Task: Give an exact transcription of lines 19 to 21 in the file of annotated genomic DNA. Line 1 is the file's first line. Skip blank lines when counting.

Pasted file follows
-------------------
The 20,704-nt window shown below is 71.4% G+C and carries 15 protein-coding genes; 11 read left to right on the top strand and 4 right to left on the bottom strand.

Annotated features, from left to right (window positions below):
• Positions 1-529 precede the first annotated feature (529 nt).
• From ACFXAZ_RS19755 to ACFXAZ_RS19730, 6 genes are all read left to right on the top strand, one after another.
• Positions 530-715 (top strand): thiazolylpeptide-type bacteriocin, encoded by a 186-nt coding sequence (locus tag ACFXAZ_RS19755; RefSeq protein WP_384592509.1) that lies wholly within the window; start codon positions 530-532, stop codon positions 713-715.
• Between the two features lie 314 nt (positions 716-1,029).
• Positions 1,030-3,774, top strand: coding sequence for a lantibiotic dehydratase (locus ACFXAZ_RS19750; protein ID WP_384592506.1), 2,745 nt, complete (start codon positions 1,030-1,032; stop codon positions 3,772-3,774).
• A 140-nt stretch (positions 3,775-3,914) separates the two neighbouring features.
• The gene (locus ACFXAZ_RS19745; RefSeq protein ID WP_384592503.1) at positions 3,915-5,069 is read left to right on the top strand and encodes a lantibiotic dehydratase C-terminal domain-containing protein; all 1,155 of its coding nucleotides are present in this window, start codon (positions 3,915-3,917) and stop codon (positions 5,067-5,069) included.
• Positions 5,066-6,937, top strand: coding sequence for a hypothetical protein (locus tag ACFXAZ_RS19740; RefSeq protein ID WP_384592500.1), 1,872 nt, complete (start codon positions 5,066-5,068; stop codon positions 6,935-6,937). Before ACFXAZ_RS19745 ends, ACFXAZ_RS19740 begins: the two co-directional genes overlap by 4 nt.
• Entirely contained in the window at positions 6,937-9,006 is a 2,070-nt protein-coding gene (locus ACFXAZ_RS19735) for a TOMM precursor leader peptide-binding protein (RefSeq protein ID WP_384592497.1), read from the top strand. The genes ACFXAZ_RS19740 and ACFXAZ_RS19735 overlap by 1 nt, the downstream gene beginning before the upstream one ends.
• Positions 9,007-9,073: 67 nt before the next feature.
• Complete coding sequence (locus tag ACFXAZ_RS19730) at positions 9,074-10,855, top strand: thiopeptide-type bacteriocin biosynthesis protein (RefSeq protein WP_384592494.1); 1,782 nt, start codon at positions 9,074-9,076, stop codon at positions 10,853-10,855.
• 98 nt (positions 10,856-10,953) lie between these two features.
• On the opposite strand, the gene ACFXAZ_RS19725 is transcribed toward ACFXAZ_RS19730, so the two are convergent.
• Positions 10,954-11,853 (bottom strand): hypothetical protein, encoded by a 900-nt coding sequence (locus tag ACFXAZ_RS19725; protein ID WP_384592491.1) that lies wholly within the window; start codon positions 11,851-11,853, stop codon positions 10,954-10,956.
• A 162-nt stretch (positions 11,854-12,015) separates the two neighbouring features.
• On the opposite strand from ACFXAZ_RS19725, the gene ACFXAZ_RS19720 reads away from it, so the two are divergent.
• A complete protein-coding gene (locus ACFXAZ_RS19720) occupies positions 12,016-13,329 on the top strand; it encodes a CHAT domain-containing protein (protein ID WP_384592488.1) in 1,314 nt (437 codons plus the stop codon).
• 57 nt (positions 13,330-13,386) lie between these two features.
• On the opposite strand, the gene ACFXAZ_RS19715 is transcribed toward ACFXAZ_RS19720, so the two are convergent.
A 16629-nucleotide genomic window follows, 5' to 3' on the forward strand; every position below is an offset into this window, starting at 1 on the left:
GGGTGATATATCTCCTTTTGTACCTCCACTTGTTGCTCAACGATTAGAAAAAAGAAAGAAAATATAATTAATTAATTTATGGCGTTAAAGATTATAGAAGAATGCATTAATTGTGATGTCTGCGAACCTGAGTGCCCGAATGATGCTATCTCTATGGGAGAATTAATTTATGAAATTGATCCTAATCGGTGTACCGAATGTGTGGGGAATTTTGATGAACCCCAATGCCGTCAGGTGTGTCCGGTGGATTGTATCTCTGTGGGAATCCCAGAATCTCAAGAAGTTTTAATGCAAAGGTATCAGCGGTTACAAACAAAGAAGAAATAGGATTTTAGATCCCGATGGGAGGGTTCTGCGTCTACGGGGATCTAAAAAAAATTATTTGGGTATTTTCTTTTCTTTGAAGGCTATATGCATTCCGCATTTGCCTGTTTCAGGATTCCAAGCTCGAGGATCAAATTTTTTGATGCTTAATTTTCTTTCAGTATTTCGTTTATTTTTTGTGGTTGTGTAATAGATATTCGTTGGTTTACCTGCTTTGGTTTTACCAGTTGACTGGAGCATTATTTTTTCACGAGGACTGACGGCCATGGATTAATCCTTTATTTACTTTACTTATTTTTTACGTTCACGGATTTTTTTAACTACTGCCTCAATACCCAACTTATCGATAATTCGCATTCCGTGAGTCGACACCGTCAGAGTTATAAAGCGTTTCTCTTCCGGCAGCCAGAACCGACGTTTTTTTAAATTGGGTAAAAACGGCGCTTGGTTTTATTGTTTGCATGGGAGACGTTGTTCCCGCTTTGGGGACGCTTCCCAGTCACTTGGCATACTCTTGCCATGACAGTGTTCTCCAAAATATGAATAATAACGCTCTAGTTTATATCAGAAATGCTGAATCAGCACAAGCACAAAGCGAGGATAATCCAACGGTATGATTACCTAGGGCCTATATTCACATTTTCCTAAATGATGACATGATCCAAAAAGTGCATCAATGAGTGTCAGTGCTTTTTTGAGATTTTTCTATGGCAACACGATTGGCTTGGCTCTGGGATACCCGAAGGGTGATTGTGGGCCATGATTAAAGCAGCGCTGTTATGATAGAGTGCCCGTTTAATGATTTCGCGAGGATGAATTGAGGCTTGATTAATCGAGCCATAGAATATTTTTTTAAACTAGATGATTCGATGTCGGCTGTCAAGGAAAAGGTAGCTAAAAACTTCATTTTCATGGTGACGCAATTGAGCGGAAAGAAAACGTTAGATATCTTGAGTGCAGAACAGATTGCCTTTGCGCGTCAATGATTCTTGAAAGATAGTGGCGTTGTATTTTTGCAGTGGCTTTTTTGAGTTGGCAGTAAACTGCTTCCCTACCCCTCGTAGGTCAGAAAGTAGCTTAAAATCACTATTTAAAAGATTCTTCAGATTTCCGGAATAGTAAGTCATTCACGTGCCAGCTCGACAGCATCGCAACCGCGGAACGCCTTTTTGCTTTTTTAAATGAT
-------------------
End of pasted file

• A complete protein-coding gene (locus ACFXAZ_RS19720) occupies positions 12,016-13,329 on the top strand; it encodes a CHAT domain-containing protein (protein ID WP_384592488.1) in 1,314 nt (437 codons plus the stop codon).
• 57 nt (positions 13,330-13,386) lie between these two features.
• On the opposite strand, the gene ACFXAZ_RS19715 is transcribed toward ACFXAZ_RS19720, so the two are convergent.